In the UK, DPD is adding 750 electric vehicles to its fleet. The parcel delivery company has ordered the new electric delivery vans from the SAIC brand Maxus. These are 500 units of the electric 3.5-ton eDeliver 9 and 250 units of the smaller eDeliver 3.
The new vehicles will nearly double DPD’s electric fleet in the UK to just under 1,500 vehicles. Even so, this is to be just an interim stage: By the turn of the year, DPD already plans to operate more than 1,700 e-vehicles in the UK. In autumn 2020, the Group announced its intention to have zero-emission and low-emission delivery vehicles in service in 225 of Europe’s largest cities by 2025.
For the Maxus vehicles now on order, DPD will procure the long-wheelbase eDeliver 9 in two battery versions: with 72 kWh and with 88 kWh. DPD says the 88-kWh version can travel more than 200 miles (approx. 320 kilometres) on a single charge. The UK is the first market in which the Deliver 9 with electric motor is available, while the electric van should reach Germany, for example, in the second half of 2021.
The Chinese company’s eDeliver 9 is a 3.5-ton truck that will basically be offered in two lengths (5,546 mm and 5,940 mm) and three battery versions. In addition to the battery variants mentioned, the vehicle is also available with a smaller 52-kWh battery. The electric drive has 150 kW, with torque at 310 Nm, and a top speed of 100 km/h. The eDeliver 9 has a maximum loading volume of eleven cubic meters, and the maximum payload is 1,200 kilograms. The manufacturer puts charging time at 6 hours for the 52-kWh battery and 8 hours (AC) or 40 and 45 minutes (DC; 0 to 80% SoC) for the larger batteries.
Like the Maxus EV80 which is the third electric van from the Chinese company, the smaller eDeliver 3 was already revealed at its market launch in Germany. Unlike the eDeliver 9, which is the offshoot of a combustion engine, the eDeliver 3 was planned from the outset as a purely electric vehicle. The agile van comes with two battery options. The manufacturer says that the specifications for Germany are as follows: The small battery with 35 kWh allows a range of 150 kilometres (long version of the vehicle) and 158 kilometres (short version) according to WLTP. With the larger battery with 52.5 kWh, it goes up to 230 kilometres (long version) or 240 kilometres (short version), according to the manufacturer. However, the manufacturer emphasizes that the inner-city range according to WLTP could be up to 342 kilometres. All versions of the vehicle have an electric motor with 90 kW and 255 Nm of torque on board. The top speed is capped at 120 km/h.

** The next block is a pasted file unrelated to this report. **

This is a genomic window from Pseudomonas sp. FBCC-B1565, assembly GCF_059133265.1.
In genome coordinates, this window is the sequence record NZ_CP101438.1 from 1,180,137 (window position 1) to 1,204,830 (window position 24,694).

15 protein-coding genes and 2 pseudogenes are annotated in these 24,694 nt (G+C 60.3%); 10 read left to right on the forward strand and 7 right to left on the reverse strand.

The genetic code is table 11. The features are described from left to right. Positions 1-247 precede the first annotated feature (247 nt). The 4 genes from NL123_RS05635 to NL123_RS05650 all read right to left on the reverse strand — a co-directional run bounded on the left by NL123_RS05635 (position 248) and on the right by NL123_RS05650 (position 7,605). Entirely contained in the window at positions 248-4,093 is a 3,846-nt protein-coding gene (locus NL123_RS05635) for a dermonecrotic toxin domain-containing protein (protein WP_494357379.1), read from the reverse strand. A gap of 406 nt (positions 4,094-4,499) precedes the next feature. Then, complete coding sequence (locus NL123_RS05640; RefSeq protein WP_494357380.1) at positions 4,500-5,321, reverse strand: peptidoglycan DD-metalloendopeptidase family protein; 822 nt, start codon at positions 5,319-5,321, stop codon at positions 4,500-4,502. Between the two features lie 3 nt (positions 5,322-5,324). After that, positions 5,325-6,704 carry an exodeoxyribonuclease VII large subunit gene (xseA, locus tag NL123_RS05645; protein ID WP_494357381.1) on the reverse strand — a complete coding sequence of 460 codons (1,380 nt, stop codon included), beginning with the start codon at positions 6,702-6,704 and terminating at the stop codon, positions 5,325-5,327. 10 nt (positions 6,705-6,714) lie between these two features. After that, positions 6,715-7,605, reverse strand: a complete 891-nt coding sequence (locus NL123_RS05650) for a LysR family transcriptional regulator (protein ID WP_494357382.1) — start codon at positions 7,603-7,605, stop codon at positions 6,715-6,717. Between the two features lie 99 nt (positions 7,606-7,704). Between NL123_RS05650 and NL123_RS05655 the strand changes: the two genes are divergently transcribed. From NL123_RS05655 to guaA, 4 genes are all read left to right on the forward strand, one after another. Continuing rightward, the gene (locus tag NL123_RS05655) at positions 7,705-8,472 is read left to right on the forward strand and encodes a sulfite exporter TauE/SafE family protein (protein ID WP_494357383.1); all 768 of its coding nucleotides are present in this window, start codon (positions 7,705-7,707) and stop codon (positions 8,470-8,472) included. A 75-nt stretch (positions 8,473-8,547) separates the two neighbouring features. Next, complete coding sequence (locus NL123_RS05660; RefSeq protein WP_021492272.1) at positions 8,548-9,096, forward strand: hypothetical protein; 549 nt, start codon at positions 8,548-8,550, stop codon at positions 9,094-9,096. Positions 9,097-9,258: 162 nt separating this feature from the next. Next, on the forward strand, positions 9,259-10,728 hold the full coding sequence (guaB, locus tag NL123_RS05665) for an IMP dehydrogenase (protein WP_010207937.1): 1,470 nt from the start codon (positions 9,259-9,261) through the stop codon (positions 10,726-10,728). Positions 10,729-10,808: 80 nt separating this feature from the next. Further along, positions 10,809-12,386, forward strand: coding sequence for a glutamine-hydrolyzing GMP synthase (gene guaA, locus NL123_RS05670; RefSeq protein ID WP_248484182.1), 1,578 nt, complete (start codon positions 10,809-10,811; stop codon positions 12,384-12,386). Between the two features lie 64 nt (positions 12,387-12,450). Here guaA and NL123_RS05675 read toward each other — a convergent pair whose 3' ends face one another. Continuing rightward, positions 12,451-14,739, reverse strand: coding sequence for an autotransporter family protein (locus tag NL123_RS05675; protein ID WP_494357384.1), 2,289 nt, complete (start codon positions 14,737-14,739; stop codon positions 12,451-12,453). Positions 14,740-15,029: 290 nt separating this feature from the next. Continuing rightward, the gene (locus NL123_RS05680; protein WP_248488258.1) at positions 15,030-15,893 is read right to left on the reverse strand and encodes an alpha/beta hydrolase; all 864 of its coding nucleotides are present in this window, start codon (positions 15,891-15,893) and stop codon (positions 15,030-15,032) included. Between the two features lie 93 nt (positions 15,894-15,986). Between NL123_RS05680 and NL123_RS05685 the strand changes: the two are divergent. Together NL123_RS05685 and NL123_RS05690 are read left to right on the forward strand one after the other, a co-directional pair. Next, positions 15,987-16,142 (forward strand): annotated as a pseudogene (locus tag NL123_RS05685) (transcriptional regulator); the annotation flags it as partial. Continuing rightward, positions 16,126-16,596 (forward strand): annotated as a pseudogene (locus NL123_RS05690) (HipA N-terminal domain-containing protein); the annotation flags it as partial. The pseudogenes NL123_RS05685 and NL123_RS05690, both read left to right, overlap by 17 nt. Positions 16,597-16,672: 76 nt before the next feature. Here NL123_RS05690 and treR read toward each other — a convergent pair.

A 7.2-kW onboard charger allows a full charge in six to eight hours on an appropriate AC charger, depending on battery size. Via fast charge, the vehicle is 80 per cent charged in 45 minutes. Other important specifications for the commercial vehicle sector: The eDeliver 3 offers two seats, has a load volume of 4.8 to 6.3 cubic meters and allows a maximum payload of 1,020 kilograms. The long version can load three euro pallets, the short version two. The maximum towing capacity (braked) varies between 120 and 440 kilograms, and the turning circle between 11.7 and 13.1 meters. Users of the new Chinese electric vehicle can choose between two driving modes and three energy recovery levels on the road.
In May just passed, DPD announced the launch of a new air quality monitoring program in six of the UK’s largest cities. This was preceded by the announcement back in October 2020 that it intended to deliver to 25 of the UK’s largest cities entirely with zero- and low-emission delivery vehicles by 2025.
Overall, DPD Group is pursuing the goal of reducing last-mile CO2 emissions in the 225 largest European cities by 89 per cent and pollutant emissions by 80 per cent compared to 2020. In October last year, Group CEO Boris Winkelmann said “Our long-term goal is to build on this first ambitious plan (…) and become completely CO2-free in our last mile activities within the next 20 years.”
Reporting by Cora Werwitzke